Winners and Losers of Week 7 in College Football
Upset Saturday arrived in a massive way, sending more than a handful of ranked teams to losses and trimming the field of College Football Playoff contenders.
Not only did four Top 10 teams fall, but two of them suffered their second loss of the season. Barring a complete national letdown, Penn State and Washington have been eliminated from championship contention. Technically speaking, Miami and Wisconsin exited, too.
LSU, meanwhile, stayed alive in the CFP chase. The Tigers earned the marquee victory of the week, dominating No. 2 Georgia en route to a 20-point win. Michigan also thrived with a convincing win against a ranked Wisconsin team.
We've recapped the biggest stories of an action-packed week. This piece will be updated as Saturday's games go final.
Winner: Tyler Huntley, Utah
Quietly, Tyler Huntley had a legendary night.
During a 42-10 thrashing of Arizona, the Utah quarterback showed off his passing, running and receiving skills. He completed 14 of 19 passes for 201 yards, scampered for 64 and caught a 58-yard pass—accounting for a touchdown in each category.
According to Sports Reference, Huntley became the first player since 2000 to record a 200/50/50 stat line.
Most importantly for Utah, it improved to 2-2 in conference action and will remain a threat in the Pac-12 race. But that's a performance Huntley should remember for a long time.
Loser: Georgia Tech's Ball Security
Late in the third quarter, the ACC Coastal Division clash between Georgia Tech and Duke was locked up at seven points apiece. Then, a game-changing case of fumble-itis enveloped the Yellow Jackets offense and special teams.
Jerry Howard lost a fumble near midfield, and Duke scored four plays later. Tech QB TaQuon Marshall fumbled on first snap of the ensuing possession, and Juanyeh Thomas coughed up the ball on the kickoff that followed Duke's touchdown—and it led to another.
In a matter of 1 minute, 56 seconds, Duke scored 21 points.
There are many ways to lose a football game, but self-inflicted issues are the toughest to handle. The Yellow Jackets fell to 3-4.
Winner: Tennessee? Tennessee!
For the first time since 2016, Tennessee defeated an SEC opponent. Even better for the Vols, it was against a ranked team.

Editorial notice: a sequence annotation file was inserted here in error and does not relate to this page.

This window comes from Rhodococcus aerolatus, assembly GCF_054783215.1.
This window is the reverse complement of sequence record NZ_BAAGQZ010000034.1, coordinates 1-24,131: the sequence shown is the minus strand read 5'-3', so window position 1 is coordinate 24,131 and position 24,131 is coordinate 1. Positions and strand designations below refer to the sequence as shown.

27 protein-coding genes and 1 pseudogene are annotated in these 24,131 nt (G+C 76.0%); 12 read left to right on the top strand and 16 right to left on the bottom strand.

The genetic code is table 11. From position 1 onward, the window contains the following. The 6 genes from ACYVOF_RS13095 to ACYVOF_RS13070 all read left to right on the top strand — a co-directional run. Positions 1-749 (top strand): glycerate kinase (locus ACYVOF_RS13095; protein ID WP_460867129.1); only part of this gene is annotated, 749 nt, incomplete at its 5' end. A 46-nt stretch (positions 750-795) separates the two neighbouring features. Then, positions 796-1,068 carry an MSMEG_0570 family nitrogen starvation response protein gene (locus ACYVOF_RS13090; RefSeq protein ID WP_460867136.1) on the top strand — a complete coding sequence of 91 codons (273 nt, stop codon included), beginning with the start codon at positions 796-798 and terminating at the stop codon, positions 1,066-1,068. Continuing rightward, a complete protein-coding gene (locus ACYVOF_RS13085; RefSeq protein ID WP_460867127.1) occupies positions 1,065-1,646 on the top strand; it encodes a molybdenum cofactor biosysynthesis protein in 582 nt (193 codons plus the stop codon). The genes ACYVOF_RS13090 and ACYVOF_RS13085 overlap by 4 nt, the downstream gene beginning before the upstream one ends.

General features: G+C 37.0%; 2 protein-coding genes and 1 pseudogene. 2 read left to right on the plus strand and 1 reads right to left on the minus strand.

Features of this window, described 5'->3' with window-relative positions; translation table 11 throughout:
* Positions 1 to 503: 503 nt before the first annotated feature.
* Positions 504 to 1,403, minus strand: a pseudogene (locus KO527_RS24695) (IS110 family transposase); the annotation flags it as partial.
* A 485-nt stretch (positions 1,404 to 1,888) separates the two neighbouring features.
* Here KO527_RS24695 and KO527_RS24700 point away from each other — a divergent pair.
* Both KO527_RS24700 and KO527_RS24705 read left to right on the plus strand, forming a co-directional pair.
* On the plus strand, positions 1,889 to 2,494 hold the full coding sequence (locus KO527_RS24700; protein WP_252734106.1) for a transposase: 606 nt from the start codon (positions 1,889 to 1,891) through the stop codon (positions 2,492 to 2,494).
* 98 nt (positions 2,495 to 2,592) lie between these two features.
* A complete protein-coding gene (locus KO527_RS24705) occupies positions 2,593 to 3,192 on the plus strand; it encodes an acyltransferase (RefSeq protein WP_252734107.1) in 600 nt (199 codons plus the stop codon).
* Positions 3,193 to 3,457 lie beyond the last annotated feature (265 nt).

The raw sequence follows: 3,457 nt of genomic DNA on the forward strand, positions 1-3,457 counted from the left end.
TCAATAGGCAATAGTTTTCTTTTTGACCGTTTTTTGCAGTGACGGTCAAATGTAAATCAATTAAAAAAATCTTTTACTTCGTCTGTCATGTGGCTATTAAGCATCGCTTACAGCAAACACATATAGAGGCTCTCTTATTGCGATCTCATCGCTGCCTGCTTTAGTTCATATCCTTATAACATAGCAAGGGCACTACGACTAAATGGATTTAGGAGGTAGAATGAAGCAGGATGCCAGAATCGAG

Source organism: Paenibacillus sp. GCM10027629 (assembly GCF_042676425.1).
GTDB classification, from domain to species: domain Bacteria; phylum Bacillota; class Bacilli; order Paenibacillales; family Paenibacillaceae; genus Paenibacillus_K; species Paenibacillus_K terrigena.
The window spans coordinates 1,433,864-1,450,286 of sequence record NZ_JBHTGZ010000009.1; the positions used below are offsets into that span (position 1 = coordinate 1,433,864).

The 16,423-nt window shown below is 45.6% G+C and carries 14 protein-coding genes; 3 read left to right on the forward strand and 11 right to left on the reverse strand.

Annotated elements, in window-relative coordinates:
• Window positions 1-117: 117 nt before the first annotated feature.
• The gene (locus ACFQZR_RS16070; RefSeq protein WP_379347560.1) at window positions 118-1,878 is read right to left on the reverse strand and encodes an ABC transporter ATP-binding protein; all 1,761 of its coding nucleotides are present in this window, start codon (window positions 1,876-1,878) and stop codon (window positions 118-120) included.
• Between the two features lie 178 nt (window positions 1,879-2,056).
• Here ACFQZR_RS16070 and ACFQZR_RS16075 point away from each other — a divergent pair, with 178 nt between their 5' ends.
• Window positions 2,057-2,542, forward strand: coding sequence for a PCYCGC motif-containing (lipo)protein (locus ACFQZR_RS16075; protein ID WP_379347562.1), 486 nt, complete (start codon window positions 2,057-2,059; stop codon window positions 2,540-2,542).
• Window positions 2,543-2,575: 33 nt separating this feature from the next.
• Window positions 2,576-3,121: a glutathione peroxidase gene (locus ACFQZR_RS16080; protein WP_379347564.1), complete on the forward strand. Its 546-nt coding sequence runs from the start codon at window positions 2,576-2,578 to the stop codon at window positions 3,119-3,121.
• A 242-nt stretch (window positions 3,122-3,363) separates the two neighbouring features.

Sophomore quarterback Jarrett Guarantano posted career-high marks of 21 completions and 328 yards in the 30-24 win. He consistently made the right play at the perfect moment since nine of Tennessee's 10 third-down conversions came from his arm.
"I think he did a really good job today of him having an effect on his teammates," head coach Jeremy Pruitt said, according to Nathan King of the Associated Press. "We had some guys today that I think played their best football."
Pruitt, meanwhile, wasted no time in earning a signature win during his debut season with the program. Auburn doesn't deserve a No. 21 ranking, but it's a ranked victory for UT nonetheless.
Loser: Ohio State's Red-Zone Offense
On the bright side for Ohio State, a victory is what matters most. That doesn't mean Saturday's effort was anything close to pretty.
During a 30-14 win over Minnesota, the Buckeyes failed to score a touchdown on three red-zone possessions. They kicked a field goal twice and had a turnover on downs.
Ohio State holds a 7-0 record entering a prime-time matchup with Purdue, but that execution must improve before the schedule gets tougher in November.
Winner: Nate Stanley, Iowa
After tossing only five touchdowns in Iowa's first four games, Nate Stanley is heating up.
Saturday, the junior quarterback shredded Indiana for a season-best 320 yards and career-high six scores. Five players caught a touchdown during the 42-16 road triumph.
"He's a big dude, you know, and my goodness, we bounced off of him like a pinball," Indiana coach Tom Allen told reporters of Stanley. "I have a lot of respect for him."
Since both Iowa and Wisconsin have one Big Ten loss and Penn State remaining on the schedule, the Hawkeyes are officially back in the West Division race. It'll probably take a victory at Penn State to get there, but the path is apparent.
And Stanley is playing his best football.
Loser: Rutgers' Passing Game
This level of atrocious is almost hard to fathom.
During a 34-7 loss at Maryland, Rutgers quarterbacks threw five interceptions. True freshman Artur Sitkowski finished the day 2-of-16 for eight yards, throwing four picks. Giovanni Rescigno found the other team on his only pass attempt.
Raheem Blackshear and Eddie Lewis both tallied one reception for four yards. Maryland safety Darnell Savage Jr. had two interceptions.
"We have to figure out what is our identity," Rutgers coach Chris Ash said, per Keith Sargeant of NJ.com.
"... Because right now it's not working."
Winner: LSU's All-Around Win
Offense, defense, special teams; LSU won them all.
Joe Burrow accounted for 266 yards and two touchdowns, while running backs Clyde Edwards-Helaire and Nick Brossette combined for 209 yards and a score. Georgia, which ranked sixth nationally at 283.2 yards allowed per game, surrendered 475.
Star linebacker Devin White tallied a team-high 13 tackles and recovered a fumble—one of four LSU takeaways on the day. The Tigers held Georgia to a season-low 5.0 yards per play.